Lan Nguyen Chaplin of the Eller College of Management at the University of Arizona and co-author Deborah Roedder John of the University of Minnesota Carlson School of Management studied teens ages 12-18.
Today's adolescents have been characterized as a brand-oriented, who derive self-worth from owning top merchandise and the latest technology devices, the researchers said. The study, scheduled to be published in the Journal of Consumer Psychology, found that teenagers who have supportive and accepting parents and peers are less materialistic.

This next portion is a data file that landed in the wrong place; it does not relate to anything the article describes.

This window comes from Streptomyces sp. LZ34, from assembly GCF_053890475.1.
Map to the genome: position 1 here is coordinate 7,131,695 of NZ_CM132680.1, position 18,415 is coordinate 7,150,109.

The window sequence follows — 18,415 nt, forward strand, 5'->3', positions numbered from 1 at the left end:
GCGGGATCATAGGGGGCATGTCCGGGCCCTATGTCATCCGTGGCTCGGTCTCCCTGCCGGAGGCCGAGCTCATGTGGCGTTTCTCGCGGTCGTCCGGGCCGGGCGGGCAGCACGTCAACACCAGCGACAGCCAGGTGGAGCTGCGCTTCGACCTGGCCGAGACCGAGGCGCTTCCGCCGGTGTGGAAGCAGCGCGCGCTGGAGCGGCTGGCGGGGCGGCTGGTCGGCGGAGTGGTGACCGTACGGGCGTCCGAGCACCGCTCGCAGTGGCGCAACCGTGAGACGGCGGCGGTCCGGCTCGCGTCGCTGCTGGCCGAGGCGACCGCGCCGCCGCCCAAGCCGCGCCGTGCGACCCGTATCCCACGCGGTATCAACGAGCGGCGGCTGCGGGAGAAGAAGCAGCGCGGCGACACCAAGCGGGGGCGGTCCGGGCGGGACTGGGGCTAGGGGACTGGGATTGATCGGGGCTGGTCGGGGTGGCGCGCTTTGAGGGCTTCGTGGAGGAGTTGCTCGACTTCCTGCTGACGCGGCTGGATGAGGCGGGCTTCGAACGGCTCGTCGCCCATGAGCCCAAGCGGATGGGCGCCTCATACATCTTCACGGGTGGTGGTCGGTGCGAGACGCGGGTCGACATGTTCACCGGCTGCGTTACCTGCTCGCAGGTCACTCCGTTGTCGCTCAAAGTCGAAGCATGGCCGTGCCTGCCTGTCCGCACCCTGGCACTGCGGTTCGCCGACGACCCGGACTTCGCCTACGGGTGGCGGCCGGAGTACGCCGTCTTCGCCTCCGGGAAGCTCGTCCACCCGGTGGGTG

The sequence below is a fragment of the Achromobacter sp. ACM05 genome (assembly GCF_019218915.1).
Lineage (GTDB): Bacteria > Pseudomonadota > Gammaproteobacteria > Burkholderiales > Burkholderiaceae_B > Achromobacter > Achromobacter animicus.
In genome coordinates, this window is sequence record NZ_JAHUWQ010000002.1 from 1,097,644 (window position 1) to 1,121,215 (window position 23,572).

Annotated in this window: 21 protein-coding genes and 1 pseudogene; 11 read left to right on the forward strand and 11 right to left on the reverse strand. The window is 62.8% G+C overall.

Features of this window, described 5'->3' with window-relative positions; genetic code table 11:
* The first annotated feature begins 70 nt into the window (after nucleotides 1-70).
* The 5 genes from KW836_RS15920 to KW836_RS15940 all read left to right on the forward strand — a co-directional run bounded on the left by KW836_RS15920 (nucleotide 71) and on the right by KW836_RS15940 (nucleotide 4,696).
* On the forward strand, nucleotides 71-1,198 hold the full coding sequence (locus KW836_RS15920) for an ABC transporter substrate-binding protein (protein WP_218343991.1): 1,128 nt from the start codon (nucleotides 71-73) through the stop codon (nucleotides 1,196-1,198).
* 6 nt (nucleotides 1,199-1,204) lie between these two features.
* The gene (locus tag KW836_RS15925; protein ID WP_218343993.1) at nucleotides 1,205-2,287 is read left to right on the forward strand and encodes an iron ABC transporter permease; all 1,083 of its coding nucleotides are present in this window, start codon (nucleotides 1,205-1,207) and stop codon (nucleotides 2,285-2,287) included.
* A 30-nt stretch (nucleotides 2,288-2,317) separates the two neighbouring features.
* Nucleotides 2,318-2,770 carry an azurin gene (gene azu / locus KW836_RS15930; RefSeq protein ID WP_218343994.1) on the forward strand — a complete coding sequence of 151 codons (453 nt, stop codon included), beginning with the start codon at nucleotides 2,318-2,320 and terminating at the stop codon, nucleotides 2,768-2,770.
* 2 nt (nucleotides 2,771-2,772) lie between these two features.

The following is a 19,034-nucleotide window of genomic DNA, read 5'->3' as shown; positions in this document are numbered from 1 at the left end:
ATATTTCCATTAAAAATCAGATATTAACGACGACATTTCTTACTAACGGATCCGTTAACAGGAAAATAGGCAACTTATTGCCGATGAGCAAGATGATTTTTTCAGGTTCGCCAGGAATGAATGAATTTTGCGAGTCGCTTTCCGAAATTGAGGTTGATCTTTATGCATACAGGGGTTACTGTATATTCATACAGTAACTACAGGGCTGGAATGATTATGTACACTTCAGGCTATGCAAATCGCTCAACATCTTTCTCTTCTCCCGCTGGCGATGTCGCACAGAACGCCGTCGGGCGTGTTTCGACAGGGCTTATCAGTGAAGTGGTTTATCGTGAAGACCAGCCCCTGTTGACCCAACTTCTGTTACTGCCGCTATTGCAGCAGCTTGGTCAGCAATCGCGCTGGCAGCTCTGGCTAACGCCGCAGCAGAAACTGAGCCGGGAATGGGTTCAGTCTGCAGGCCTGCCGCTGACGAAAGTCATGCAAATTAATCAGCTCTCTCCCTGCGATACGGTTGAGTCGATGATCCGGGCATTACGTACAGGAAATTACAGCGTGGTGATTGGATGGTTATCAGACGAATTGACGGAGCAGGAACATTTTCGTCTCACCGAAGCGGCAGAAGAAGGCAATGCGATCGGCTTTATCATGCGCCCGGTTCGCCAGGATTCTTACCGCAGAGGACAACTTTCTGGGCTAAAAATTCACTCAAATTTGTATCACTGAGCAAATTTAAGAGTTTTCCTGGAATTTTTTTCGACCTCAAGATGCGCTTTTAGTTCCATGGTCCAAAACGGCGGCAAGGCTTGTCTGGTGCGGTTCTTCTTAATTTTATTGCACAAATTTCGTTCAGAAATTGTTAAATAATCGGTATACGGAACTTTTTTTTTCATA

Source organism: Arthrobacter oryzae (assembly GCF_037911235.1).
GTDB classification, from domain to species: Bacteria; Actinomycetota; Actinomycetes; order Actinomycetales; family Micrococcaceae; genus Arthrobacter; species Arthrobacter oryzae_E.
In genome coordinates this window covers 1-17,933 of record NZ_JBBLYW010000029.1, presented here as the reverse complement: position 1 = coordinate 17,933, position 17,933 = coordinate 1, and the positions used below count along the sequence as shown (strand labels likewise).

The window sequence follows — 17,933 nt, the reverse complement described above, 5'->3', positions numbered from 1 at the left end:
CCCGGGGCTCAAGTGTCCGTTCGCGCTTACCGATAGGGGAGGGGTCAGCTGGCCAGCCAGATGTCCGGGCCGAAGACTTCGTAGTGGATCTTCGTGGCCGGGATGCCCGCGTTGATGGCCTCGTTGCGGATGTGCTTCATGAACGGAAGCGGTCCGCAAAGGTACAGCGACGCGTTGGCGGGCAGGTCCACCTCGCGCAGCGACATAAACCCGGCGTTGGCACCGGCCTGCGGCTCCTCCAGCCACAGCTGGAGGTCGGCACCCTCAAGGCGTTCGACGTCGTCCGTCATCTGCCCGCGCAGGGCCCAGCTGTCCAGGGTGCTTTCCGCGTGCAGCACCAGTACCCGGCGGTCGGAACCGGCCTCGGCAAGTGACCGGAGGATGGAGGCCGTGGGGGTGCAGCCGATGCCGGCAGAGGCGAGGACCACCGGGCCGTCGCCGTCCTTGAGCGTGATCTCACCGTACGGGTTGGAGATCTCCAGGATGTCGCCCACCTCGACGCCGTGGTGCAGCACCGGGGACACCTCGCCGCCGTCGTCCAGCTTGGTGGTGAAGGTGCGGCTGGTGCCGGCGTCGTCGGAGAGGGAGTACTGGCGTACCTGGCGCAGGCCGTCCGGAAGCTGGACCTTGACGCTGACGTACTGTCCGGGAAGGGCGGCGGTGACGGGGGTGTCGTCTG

The teens who received the acceptance teens crave did not need to seek self-worth through material possessions, the researchers said.
"Parents and peers can provide the much needed emotional support and contribute greatly to teenagers' feelings of self-worth," Chaplin said in a statement. "When teens feel better about themselves, they are less likely to feel the need to use material possessions to boost their self-esteem and achieve happiness."